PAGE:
Bobby you could be right. I find I am forcing things lately. Using too much mouthpiece pressure has always been my downfall. Funny thing is I do play a lot better at night jobs. Morning rehearsal is a different story.Thanks for your input.
     
  6. johnande

    johnande Pianissimo User

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    Jun 3, 2009
    western Wyoming
    Unfortunately, for all of us, aging has a negative effect on pulmonary function. At the risk of over-simplifying typical age related changes in lung function which we can all look forward to, the following can be documented in medical and physiological literature: 1) strength of respiratory muscles declines, resulting in a reduction in the rate of airflow into and out of the lungs; 2) there is a decrease in the lung tissue (aloveoli) where gas exchange takes place, resulting in a decrease in diffusion rate of gases into/out of the lungs; 3) the maximum amount of air that can be inspired is reduced due to reduced lung elasticity; 4) the total lung volume decreases for the same reason; 5) the “dead space” or volume of air that is not actively involve in gas exchange increases. Bottom line is that, even in a healthy individual, lung function decreases with age and negatively affects trumpet players, particularly in long sustained passages, taking fast breaths, and in breath control necessary to play in higher registers.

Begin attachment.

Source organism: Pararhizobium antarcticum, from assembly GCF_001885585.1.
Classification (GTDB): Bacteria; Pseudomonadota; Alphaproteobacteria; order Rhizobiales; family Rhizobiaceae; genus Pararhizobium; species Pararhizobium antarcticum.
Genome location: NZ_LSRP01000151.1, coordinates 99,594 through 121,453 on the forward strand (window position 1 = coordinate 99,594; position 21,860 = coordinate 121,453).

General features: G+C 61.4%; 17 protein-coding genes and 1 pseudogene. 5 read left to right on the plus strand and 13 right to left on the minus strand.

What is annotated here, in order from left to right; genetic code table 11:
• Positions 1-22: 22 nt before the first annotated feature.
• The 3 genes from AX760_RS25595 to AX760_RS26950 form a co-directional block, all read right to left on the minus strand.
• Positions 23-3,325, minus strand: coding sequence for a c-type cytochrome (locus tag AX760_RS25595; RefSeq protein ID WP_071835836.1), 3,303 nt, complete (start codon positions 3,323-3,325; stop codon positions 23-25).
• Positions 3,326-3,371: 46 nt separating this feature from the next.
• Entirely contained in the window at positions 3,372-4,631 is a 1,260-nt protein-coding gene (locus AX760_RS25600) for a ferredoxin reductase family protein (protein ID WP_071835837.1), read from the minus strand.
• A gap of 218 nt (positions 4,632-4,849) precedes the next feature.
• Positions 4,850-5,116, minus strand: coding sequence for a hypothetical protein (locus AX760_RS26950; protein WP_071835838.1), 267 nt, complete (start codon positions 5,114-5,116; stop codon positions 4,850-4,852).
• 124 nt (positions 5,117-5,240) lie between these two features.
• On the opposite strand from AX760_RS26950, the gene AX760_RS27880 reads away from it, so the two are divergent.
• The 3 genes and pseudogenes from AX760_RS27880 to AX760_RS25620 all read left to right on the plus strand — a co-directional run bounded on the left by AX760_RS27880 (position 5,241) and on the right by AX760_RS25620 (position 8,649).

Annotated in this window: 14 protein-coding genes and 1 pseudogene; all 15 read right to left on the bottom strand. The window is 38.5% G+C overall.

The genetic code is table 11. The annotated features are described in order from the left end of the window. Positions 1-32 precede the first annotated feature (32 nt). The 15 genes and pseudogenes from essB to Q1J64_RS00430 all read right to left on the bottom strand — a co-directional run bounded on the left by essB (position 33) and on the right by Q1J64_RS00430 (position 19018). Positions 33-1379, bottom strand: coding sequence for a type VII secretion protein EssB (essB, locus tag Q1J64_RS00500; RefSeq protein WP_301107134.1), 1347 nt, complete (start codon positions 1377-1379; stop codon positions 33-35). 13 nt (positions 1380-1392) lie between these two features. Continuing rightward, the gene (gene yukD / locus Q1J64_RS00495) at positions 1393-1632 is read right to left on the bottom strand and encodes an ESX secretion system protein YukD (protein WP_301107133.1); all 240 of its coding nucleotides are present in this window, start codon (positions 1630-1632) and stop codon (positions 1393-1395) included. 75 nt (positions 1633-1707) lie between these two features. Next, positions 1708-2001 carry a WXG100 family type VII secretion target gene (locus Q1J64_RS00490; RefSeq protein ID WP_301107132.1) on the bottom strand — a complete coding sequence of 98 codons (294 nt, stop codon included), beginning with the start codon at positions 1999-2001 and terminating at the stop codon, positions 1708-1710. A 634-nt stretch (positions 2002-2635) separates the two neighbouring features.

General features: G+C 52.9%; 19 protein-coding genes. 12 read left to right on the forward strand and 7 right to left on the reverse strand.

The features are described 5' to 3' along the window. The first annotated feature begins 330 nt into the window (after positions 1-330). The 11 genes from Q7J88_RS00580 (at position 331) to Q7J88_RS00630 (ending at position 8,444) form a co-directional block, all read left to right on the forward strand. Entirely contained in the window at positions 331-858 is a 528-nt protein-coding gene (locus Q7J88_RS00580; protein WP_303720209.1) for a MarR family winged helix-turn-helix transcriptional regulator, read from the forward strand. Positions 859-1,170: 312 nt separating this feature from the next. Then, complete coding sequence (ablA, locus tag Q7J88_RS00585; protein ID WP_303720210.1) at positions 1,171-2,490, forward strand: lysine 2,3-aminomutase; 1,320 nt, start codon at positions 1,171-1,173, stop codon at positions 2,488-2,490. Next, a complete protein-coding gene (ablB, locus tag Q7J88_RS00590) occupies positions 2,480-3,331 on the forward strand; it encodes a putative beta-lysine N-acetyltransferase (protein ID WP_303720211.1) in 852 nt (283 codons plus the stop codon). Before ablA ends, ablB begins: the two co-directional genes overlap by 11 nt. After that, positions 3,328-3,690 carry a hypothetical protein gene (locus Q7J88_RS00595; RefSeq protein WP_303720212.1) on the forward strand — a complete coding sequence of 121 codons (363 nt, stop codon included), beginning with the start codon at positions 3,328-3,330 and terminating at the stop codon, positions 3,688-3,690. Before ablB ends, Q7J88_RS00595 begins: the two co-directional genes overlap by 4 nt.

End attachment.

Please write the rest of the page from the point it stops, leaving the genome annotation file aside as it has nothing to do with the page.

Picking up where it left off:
These effects begin to take place at about age 20 and slowly manifest themselves slowly over the years and will vary in magnitude and rate of change from one individual to another. As mentioned previously, there are many great trumpet players such as Severinsen who continue to play after age 80. I would like to think that playing a trumpet might slow the process down somewhat.

    Generalizations have been taken from several sources, including the Journal of Applied Physiology. As mentioned above by previous posters, COPD or other pulmonary medical conditions should be considered before assuming that changes are age related.